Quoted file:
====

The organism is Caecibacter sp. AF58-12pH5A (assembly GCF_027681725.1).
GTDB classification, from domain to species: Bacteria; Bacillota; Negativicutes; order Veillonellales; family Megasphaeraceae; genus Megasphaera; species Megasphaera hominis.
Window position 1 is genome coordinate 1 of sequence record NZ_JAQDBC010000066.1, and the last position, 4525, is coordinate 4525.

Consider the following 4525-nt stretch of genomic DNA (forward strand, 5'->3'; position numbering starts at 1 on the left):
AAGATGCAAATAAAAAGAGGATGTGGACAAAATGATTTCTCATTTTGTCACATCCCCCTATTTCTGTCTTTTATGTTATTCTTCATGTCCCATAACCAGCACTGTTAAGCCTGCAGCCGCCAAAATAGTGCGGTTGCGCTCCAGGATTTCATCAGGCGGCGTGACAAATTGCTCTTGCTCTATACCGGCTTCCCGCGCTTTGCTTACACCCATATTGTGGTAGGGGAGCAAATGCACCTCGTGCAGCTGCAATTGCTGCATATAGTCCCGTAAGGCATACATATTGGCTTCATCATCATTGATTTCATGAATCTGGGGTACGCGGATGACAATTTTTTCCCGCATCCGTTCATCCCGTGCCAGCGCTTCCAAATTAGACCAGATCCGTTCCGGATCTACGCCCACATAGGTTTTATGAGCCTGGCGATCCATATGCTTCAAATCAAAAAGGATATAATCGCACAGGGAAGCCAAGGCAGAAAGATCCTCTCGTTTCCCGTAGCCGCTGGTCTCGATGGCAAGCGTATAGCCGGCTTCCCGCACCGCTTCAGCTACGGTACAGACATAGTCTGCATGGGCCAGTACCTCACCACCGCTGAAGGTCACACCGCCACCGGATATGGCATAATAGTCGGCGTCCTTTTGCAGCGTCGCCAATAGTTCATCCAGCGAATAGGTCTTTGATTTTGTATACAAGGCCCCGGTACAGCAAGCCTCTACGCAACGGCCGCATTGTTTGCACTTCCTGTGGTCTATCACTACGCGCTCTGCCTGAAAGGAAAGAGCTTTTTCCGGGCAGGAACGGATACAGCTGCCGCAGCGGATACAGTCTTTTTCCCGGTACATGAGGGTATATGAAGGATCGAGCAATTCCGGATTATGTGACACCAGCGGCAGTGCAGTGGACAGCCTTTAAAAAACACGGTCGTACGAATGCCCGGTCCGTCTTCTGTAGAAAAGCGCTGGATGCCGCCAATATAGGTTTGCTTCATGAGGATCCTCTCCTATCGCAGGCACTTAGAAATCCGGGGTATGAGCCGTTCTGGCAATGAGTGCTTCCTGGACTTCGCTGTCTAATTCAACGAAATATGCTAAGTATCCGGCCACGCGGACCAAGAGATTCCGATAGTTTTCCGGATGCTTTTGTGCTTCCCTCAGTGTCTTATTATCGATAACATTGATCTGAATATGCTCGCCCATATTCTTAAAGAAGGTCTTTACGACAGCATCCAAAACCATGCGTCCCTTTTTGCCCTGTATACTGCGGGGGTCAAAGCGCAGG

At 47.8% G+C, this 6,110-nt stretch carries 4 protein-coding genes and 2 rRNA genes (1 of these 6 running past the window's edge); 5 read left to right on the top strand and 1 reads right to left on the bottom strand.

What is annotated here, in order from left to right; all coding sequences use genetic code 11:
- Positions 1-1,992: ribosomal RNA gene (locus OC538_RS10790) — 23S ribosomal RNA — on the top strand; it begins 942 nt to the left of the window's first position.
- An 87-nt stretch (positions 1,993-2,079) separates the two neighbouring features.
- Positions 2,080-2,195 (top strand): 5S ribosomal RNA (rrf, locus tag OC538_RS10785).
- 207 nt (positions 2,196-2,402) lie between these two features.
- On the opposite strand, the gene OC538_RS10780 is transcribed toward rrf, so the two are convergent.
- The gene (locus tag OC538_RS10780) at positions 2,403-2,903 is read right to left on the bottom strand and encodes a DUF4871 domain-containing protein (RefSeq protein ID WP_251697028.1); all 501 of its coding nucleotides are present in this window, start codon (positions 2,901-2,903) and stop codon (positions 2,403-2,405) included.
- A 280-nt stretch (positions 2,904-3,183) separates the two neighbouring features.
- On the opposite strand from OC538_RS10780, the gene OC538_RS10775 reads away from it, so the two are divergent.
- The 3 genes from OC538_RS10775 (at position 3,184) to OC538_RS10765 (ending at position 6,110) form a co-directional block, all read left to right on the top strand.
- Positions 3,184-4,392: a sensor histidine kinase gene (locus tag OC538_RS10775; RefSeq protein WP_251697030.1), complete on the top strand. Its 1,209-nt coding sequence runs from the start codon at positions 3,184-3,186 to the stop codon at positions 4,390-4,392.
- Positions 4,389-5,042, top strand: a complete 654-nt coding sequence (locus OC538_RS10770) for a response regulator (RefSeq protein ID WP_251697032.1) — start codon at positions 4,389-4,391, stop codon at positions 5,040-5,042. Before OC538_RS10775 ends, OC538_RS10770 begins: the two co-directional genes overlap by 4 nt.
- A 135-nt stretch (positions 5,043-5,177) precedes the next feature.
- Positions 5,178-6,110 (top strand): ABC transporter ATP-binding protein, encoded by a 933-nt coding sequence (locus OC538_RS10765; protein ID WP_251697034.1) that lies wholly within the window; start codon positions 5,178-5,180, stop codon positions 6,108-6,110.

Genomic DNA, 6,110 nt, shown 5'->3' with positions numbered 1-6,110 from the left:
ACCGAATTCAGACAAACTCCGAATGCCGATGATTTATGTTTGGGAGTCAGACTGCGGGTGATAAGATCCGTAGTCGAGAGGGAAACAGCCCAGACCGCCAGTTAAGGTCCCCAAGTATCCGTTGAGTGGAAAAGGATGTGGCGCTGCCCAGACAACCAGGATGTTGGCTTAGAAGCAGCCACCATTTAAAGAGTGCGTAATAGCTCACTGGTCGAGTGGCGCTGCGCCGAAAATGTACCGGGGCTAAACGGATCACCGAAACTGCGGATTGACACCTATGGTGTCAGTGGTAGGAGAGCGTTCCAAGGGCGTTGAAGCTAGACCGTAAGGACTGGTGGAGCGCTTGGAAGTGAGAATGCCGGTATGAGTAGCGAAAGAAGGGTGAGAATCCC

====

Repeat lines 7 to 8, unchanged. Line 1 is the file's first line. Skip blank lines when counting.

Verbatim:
What is annotated here, in order from left to right; all coding sequences use genetic code 11:
- Positions 1-1,992: ribosomal RNA gene (locus OC538_RS10790) — 23S ribosomal RNA — on the top strand; it begins 942 nt to the left of the window's first position.